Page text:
Larkie’s Library: “Wicca: A Guide for the Solitary Practitioner” by Scott Cunningham

Finally read my first Scott Cunningham book this Summer and decided to go with the ever popular and always recommended “Wicca: A Guide for the Solitary Practitioner” as my intro to his writings. Before I go any further with the review I’ll give a disclaimer that I am NOT Wiccan. My Pagan practice is eclectic and takes a few notes from Wicca (mostly the Wheel of the Year), but it is not very much related to the religion itself. With that being said, just remember that my review is coming from someone who is not involved in this specific practice.569e7bf3-ae55-4b49-99d6-a59c5c06bd0c
I can see the usefulness of this book as a beginner’s intro into Wicca specifically (not as a general Pagan book), but that’s about where it ends for me (which is fine, since it’s supposed to be introductory in a way). It is written based on Cunningham’s views on Wicca and his own beliefs, complete with examples of his craft, so it’s not super educational on the history of Wicca. It’s possible you could offer it to family or friends who don’t “get it” as a way to further explain what Wicca is for you, but that’s if you’re okay with some of the potentially embarrassing moments in the book, which I will get to next!

There’s a tiny bit of shade thrown at Christianity in the book, which may or may not upset more sensitive family if you do so choose to share this book with them. It’s not hateful, but it does come off a bit “this way is better” which isn’t necessarily true; the faith that speaks to you (if any) is the path that’s truly better for you and if Christianity is not it, that’s fine. My biggest issue with the book, as far as cringe-worthy notes go, is the woo-woo. Some of the things, or really examples, he claims are magic is so out there. For instance, claiming that rubbing your hands together really fast, then holding them apart and feeling a tingling is magic energy shooting from your palms. While, yes, the heat you’ve activated by rubbing your hands together is a form of energy, it’s not magic…this is simple physics. He also used an example of casting a spell to obtain the funds to pay your phone bill, but pretty much leaves it at “do this spell and the money will come eventually” whereas really you should focus intention and motivation to pay the bill, but still put work in to actually getting money to pay it (like saving up, selling items you don’t need, etc). That was just too much for me.

Other critiques I have are that I felt his section on the tools, while easy to understand, were too simple. Not much information on the history of the tools or anything. I also disagreed with his views on dark/black magic. He constantly talks about the duality of Wicca, but once light and dark are there, he kind of pushes dark away and claims it as a no-no for good Wiccans. There’s a saying I heard somewhere that goes “If you can’t hex, you can’t heal,” a much better example and embrace of duality, in my opinion. Now, I’m not saying you should bind, hex, and curse after every little slight you experience, but I don’t view dark/black magic as an ultimately bad thing either.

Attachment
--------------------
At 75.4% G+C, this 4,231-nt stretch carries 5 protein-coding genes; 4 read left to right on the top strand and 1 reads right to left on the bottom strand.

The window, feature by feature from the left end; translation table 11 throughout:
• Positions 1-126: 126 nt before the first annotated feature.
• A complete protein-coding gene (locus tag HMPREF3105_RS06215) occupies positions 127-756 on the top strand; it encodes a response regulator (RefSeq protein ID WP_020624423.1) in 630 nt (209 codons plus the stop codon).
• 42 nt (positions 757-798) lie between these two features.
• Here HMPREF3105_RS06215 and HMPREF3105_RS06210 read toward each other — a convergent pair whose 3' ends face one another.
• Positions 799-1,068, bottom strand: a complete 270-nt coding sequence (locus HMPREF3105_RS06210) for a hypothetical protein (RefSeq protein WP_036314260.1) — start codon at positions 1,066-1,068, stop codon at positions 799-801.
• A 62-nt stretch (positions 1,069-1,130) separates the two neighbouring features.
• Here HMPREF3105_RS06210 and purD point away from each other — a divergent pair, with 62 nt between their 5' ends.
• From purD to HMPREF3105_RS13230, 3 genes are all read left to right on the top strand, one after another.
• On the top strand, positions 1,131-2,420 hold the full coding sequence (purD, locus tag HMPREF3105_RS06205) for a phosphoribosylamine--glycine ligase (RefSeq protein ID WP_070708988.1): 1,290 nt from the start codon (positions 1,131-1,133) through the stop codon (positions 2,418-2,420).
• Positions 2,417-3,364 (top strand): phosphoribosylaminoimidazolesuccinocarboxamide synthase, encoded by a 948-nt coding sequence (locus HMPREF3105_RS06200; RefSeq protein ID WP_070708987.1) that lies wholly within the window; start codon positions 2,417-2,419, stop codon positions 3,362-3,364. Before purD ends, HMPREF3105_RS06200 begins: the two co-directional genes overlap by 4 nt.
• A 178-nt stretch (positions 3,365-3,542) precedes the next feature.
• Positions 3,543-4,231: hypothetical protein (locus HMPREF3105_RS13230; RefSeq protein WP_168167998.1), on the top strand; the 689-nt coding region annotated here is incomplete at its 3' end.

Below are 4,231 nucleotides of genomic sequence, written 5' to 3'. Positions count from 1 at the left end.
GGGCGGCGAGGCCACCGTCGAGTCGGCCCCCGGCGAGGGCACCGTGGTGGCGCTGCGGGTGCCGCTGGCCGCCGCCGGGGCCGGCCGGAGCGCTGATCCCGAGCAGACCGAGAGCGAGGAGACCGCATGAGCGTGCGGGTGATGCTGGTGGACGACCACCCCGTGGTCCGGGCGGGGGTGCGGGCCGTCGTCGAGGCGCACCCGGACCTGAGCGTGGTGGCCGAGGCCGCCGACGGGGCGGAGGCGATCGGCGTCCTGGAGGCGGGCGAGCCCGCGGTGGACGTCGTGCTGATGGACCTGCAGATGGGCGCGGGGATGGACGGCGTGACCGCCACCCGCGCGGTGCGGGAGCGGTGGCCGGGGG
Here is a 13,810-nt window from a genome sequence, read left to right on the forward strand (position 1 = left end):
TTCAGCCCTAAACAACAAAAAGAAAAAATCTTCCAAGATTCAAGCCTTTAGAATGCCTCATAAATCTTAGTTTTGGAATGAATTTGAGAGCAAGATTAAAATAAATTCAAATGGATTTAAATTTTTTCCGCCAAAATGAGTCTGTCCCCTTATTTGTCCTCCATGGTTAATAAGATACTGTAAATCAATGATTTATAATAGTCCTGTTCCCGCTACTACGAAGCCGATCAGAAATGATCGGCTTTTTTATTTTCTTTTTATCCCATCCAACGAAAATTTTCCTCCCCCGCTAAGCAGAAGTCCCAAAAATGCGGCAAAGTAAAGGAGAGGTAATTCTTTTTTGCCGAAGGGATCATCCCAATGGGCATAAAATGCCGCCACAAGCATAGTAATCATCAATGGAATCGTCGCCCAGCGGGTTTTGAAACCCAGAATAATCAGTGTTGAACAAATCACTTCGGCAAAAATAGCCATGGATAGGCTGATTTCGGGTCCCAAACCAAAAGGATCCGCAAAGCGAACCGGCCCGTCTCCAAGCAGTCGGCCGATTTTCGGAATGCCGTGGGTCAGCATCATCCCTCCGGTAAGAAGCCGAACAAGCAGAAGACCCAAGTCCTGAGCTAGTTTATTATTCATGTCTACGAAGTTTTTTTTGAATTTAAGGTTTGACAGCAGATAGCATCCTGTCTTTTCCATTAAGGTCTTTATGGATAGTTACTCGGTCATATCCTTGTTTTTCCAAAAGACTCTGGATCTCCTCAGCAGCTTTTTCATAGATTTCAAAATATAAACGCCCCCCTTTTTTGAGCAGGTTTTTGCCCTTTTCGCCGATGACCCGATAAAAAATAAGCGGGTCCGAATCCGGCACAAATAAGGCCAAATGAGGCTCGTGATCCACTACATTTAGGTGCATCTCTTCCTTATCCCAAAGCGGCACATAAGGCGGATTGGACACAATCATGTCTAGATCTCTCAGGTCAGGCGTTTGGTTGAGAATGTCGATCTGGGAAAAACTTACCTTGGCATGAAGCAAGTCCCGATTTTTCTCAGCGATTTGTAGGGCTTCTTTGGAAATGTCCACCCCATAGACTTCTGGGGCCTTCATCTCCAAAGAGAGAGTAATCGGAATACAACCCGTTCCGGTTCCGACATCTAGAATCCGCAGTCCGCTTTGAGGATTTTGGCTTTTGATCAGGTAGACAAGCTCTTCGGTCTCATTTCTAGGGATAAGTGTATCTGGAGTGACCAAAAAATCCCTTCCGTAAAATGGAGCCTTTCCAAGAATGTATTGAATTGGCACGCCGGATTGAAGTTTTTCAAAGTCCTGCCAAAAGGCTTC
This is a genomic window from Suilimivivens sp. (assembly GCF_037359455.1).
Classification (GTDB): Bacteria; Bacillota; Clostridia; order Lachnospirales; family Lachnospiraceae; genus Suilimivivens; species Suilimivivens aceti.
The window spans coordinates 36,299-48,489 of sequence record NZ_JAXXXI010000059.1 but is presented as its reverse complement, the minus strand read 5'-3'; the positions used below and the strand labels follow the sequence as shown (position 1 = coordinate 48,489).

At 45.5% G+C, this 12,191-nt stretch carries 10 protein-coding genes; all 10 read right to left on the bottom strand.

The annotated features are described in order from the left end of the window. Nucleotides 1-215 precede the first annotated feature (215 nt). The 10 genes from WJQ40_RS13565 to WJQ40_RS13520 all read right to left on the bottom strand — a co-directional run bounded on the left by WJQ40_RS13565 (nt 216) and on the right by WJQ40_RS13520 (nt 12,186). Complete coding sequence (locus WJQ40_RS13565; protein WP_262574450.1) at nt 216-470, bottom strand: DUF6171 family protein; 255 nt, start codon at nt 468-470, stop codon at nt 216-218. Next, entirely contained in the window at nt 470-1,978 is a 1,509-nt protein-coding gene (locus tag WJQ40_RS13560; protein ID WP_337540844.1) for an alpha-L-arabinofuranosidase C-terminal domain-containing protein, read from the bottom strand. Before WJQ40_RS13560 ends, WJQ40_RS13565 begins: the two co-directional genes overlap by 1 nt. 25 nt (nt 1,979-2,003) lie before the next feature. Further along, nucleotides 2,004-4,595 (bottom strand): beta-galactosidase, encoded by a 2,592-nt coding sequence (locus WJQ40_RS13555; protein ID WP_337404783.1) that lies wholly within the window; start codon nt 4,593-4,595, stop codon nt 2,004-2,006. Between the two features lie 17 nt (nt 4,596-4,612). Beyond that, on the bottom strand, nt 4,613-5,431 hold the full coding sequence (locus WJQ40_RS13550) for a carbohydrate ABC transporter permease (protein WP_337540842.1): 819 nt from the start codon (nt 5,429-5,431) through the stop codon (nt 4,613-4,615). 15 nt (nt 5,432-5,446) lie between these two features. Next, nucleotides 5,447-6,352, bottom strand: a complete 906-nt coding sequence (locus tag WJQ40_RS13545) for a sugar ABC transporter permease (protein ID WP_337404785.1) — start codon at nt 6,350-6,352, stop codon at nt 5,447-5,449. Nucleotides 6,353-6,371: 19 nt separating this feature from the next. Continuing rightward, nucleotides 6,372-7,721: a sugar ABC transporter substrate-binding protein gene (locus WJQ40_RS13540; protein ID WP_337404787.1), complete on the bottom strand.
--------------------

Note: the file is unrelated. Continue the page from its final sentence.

All-in-all it wasn’t a terrible book and I do see value in it for a beginner Wiccan, but I wouldn’t recommend it alone; it’s definitely not a text that stands on its own for Pagan study. I will be reading more by Cunningham eventually, as this book didn’t totally turn me off to him and I’m interested to read some more of his work.

Keep reading and learning, everyone. Blessed be!

~Larkie

 

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Learning Patience by Writing My Grimoire

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So, as part of my air body practice I need to do something creative everyday to tap into my creative energy/use and improve my imagination. Today, I decided to put another page into my Grimoire as my “creative activity”. Past BoS/Grimoire’s I’ve had have been in 3 ring binders since it was easier to store and organize, but I’ve always desired a “real” witchy looking book to keep my correspondences, tarot readings, meditations, etc. and so I finally bought a leather, hand bound, unlined journal. It’s white with rough paper (kind of parchment looking) and thick so my pens don’t bleed through. I love it and felt connected to it from the moment I saw it.

My perfectionist (at times, not always!) nature is probably not the best combo with this type of book, so I’ve been very slow to add to it. I’ve only done my dedication page and Wheel of the Year, so today I decided to add my Moon Phases page. I mixed up my Crescent and Balsamic Moons and accidentally called my Gibbous a Crescent; ugh! It was so frustrating to cross out and rewrite those names, so I’m trying to avoid getting too stressed over it. It makes the book more authentic I suppose. Life is not perfection, so a handwritten book of any kind will not (and probably should not) be without a mistake or typo here and there. If anything it makes it more personal. More my own. So to relieve my anxiety and accept the mess up, I’m taking a page from Bob Ross’s book and changing my outlook on it. I should really practice this more often with other things in my life, because this has helped me get over this small thing.